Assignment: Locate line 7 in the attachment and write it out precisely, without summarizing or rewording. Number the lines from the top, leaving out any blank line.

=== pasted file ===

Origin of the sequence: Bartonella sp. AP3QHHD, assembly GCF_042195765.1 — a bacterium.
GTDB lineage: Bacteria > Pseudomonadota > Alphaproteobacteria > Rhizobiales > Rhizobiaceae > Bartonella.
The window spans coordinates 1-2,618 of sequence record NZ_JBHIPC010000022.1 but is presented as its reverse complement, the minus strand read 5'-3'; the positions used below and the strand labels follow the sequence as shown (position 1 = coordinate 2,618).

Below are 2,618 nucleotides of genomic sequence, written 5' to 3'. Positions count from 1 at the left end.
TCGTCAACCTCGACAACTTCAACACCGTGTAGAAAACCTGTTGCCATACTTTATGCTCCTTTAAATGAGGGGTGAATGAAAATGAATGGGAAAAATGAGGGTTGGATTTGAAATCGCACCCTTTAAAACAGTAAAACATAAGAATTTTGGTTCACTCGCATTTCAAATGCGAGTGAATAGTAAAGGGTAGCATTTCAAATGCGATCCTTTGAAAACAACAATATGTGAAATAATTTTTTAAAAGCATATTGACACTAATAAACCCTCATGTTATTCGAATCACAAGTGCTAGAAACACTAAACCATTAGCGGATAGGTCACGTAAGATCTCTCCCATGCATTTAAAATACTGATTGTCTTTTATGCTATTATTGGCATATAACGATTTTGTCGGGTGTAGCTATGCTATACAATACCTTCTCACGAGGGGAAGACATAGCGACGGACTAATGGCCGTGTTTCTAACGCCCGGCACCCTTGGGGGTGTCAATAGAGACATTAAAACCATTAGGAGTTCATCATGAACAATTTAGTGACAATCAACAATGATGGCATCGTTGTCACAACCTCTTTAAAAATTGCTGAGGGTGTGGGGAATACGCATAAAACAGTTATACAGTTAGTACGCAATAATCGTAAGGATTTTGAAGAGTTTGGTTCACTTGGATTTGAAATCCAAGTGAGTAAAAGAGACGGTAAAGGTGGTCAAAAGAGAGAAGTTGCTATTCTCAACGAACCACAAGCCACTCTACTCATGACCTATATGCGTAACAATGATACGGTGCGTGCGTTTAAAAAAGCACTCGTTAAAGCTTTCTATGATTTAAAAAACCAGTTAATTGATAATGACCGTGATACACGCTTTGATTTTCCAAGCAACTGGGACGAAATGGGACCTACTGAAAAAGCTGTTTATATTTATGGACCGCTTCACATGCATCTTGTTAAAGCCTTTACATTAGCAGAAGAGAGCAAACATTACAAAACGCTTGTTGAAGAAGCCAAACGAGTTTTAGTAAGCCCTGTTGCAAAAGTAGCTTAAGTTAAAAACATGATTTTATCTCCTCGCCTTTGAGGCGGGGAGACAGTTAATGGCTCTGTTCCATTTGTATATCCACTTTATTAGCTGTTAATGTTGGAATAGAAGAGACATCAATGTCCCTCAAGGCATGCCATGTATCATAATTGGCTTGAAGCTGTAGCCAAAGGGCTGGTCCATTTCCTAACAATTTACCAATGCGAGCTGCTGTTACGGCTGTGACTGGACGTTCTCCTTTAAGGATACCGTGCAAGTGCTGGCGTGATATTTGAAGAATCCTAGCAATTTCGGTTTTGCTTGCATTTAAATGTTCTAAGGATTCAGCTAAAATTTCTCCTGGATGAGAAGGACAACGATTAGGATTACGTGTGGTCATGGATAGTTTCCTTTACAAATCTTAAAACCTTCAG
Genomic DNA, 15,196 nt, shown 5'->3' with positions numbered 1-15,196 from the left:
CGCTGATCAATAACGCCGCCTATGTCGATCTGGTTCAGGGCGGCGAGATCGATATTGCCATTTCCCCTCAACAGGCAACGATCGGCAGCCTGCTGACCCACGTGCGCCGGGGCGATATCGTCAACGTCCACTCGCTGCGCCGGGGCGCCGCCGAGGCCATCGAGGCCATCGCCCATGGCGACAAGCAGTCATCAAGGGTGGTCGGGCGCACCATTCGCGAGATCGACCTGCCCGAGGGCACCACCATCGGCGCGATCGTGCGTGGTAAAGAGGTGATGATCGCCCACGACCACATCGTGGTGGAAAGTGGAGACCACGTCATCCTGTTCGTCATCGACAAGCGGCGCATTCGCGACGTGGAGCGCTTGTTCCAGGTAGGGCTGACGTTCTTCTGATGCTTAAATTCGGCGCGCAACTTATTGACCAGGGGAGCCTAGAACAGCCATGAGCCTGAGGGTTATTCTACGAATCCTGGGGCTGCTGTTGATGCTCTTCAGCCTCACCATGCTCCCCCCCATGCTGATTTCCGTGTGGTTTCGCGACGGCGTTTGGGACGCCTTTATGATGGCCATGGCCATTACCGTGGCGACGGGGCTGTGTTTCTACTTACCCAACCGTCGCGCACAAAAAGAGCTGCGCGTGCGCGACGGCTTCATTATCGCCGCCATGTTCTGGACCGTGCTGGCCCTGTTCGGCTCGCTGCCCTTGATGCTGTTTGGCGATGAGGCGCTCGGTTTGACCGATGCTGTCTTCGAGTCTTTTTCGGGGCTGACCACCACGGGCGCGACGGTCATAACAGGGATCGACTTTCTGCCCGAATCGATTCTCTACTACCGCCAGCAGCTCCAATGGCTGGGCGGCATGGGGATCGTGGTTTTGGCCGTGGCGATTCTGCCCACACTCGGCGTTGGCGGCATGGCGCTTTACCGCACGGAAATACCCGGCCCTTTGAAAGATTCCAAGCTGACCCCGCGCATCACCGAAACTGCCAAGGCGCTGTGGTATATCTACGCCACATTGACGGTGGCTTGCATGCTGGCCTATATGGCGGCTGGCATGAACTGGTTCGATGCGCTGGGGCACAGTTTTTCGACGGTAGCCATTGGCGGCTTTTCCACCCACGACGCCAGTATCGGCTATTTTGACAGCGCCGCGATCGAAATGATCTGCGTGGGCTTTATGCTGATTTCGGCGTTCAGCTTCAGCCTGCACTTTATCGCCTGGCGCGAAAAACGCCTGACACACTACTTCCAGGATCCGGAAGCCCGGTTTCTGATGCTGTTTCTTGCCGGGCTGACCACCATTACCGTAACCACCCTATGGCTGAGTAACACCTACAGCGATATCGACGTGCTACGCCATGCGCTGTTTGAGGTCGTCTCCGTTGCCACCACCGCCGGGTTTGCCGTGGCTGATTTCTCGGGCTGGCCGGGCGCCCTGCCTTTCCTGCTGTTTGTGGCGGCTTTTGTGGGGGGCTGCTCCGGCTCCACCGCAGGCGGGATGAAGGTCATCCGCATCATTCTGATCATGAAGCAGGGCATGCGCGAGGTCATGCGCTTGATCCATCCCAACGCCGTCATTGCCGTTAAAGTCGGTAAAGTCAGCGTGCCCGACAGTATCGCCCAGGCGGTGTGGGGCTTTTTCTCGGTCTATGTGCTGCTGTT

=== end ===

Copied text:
CGCTGATCAATAACGCCGCCTATGTCGATCTGGTTCAGGGCGGCGAGATCGATATTGCCATTTCCCCTCAACAGGCAACGATCGGCAGCCTGCTGACCCACGTGCGCCGGGGCGATATCGTCAACGTCCACTCGCTGCGCCGGGGCGCCGCCGAGGCCATCGAGGCCATCGCCCATGGCGACAAGCAGTCATCAAGGGTGGTCGGGCGCACCATTCGCGAGATCGACCTGCCCGAGGGCACCACCATCGGCGCGATCGTGCGTGGTAAAGAGGTGATGATCGCCCACGACCACATCGTGGTGGAAAGTGGAGACCACGTCATCCTGTTCGTCATCGACAAGCGGCGCATTCGCGACGTGGAGCGCTTGTTCCAGGTAGGGCTGACGTTCTTCTGATGCTTAAATTCGGCGCGCAACTTATTGACCAGGGGAGCCTAGAACAGCCATGAGCCTGAGGGTTATTCTACGAATCCTGGGGCTGCTGTTGATGCTCTTCAGCCTCACCATGCTCCCCCCCATGCTGATTTCCGTGTGGTTTCGCGACGGCGTTTGGGACGCCTTTATGATGGCCATGGCCATTACCGTGGCGACGGGGCTGTGTTTCTACTTACCCAACCGTCGCGCACAAAAAGAGCTGCGCGTGCGCGACGGCTTCATTATCGCCGCCATGTTCTGGACCGTGCTGGCCCTGTTCGGCTCGCTGCCCTTGATGCTGTTTGGCGATGAGGCGCTCGGTTTGACCGATGCTGTCTTCGAGTCTTTTTCGGGGCTGACCACCACGGGCGCGACGGTCATAACAGGGATCGACTTTCTGCCCGAATCGATTCTCTACTACCGCCAGCAGCTCCAATGGCTGGGCGGCATGGGGATCGTGGTTTTGGCCGTGGCGATTCTGCCCACACTCGGCGTTGGCGGCATGGCGCTTTACCGCACGGAAATACCCGGCCCTTTGAAAGATTCCAAGCTGACCCCGCGCATCACCGAAACTGCCAAGGCGCTGTGGTATATCTACGCCACATTGACGGTGGCTTGCATGCTGGCCTATATGGCGGCTGGCATGAACTGGTTCGATGCGCTGGGGCACAGTTTTTCGACGGTAGCCATTGGCGGCTTTTCCACCCACGACGCCAGTATCGGCTATTTTGACAGCGCCGCGATCGAAATGATCTGCGTGGGCTTTATGCTGATTTCGGCGTTCAGCTTCAGCCTGCACTTTATCGCCTGGCGCGAAAAACGCCTGACACACTACTTCCAGGATCCGGAAGCCCGGTTTCTGATGCTGTTTCTTGCCGGGCTGACCACCATTACCGTAACCACCCTATGGCTGAGTAACACCTACAGCGATATCGACGTGCTACGCCATGCGCTGTTTGAGGTCGTCTCCGTTGCCACCACCGCCGGGTTTGCCGTGGCTGATTTCTCGGGCTGGCCGGGCGCCCTGCCTTTCCTGCTGTTTGTGGCGGCTTTTGTGGGGGGCTGCTCCGGCTCCACCGCAGGCGGGATGAAGGTCATCCGCATCATTCTGATCATGAAGCAGGGCATGCGCGAGGTCATGCGCTTGATCCATCCCAACGCCGTCATTGCCGTTAAAGTCGGTAAAGTCAGCGTGCCCGACAGTATCGCCCAGGCGGTGTGGGGCTTTTTCTCGGTCTATGTGCTGCTGTT